Can my family keep my inheritance from me?

UPDATED: Oct 1, 2022

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Can my family keep my inheritance from me?

My grandfather recently passed away and left me $50,000 in his Will. My uncle is the executor of the Will and wants me to sign a document stating that I will receive $10,000 and relinquish the remaining $40,000. What happens if I refuse to sign it? Can he contest the Will and try to leave me with nothing? Can I simply refuse and take my full inheritance?

Asked on November 25, 2017 under Estate Planning, New Jersey


M.T.G., Member, New York Bar / FreeAdvice Contributing Attorney

Answered 5 years ago | Contributor

I am so sorry for your loss. The general rule is that the Executor has to follow the wishes of the Decedent in the Will.  You are correct to not sign anything unless and until you have a lawyer read the documentation on your behalf.  The Will needs to be read in order to understand the intricacies of "what happens because of...." or "what happens next."  As for the part of your question that deals with contesting the Will, I think what you mean is a "no contest clause" and that has nothing to do with the Executor per se.  It is aimed at the beneficiaries.  Why is he asking you to take $10K instead of $50K?  That needs to be addressed.  Is there not enough funds for debt?  Is everyone being asked to take less? You need legal help.  Find someone with whom you can consult.  Good luck.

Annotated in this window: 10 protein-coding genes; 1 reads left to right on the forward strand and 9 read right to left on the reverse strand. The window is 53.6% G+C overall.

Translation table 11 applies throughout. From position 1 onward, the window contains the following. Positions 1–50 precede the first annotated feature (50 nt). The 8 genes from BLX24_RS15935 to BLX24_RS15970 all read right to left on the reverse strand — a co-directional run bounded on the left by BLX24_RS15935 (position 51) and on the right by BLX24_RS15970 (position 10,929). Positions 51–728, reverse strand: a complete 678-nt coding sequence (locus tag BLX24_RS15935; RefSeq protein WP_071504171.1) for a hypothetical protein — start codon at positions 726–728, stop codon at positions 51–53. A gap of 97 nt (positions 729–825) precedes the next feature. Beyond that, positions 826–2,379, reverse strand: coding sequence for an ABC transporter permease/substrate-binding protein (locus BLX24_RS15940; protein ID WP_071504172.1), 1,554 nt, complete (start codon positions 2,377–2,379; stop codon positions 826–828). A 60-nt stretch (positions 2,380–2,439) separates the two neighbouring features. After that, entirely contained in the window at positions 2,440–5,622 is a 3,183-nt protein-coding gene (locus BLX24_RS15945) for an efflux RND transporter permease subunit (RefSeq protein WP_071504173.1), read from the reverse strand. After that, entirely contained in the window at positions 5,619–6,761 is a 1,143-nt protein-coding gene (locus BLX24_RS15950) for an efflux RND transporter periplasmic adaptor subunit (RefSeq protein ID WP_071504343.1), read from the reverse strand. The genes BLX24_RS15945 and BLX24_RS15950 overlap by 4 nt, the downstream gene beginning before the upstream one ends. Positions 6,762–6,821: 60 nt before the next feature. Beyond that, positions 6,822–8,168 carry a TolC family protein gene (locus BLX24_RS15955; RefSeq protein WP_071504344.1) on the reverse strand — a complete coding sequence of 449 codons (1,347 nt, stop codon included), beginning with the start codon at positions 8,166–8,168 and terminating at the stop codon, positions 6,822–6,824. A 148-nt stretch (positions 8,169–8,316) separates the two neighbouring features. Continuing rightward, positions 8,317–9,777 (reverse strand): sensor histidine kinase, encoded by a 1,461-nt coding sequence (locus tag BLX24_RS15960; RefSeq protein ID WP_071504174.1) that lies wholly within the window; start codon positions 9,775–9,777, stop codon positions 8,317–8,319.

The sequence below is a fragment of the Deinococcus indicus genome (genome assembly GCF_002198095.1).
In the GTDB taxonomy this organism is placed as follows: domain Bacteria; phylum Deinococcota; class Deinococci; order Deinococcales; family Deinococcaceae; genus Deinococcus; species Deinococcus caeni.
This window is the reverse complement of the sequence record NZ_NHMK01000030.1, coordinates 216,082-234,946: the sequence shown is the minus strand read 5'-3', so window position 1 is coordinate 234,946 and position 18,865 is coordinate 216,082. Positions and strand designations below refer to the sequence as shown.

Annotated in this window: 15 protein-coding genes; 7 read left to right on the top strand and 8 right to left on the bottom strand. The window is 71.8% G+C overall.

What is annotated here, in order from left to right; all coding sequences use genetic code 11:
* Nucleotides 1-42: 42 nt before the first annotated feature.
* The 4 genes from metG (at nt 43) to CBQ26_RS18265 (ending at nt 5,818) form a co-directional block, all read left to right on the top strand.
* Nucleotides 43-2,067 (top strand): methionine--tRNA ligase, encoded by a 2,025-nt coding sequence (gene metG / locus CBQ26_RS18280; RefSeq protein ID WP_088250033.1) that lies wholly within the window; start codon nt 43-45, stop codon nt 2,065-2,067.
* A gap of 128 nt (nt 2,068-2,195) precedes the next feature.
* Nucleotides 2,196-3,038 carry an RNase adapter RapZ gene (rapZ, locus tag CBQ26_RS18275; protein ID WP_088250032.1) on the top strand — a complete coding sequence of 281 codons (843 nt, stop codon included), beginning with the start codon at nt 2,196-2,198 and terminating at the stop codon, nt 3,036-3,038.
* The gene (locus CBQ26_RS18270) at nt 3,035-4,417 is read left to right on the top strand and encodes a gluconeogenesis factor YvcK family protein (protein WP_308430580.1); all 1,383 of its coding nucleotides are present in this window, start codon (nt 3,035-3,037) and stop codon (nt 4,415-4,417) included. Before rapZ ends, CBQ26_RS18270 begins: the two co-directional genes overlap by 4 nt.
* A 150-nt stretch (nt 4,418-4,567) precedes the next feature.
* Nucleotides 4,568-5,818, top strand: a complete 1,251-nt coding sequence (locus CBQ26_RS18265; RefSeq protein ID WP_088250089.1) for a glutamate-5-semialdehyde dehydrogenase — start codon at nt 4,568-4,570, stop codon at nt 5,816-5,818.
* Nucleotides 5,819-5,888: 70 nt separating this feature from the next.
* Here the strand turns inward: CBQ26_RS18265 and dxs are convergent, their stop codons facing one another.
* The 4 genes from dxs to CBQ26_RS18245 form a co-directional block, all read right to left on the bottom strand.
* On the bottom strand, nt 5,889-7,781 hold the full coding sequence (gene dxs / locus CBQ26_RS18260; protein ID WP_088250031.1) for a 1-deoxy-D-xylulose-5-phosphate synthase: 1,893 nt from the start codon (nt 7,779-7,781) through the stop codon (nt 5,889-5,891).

IMPORTANT NOTICE: The Answer(s) provided above are for general information only. The attorney providing the answer was not serving as the attorney for the person submitting the question or in any attorney-client relationship with such person. Laws may vary from state to state, and sometimes change. Tiny variations in the facts, or a fact not set forth in a question, often can change a legal outcome or an attorney's conclusion. Although has verified the attorney was admitted to practice law in at least one jurisdiction, he or she may not be authorized to practice law in the jurisdiction referred to in the question, nor is he or she necessarily experienced in the area of the law involved. Unlike the information in the Answer(s) above, upon which you should NOT rely, for personal advice you can rely upon we suggest you retain an attorney to represent you.

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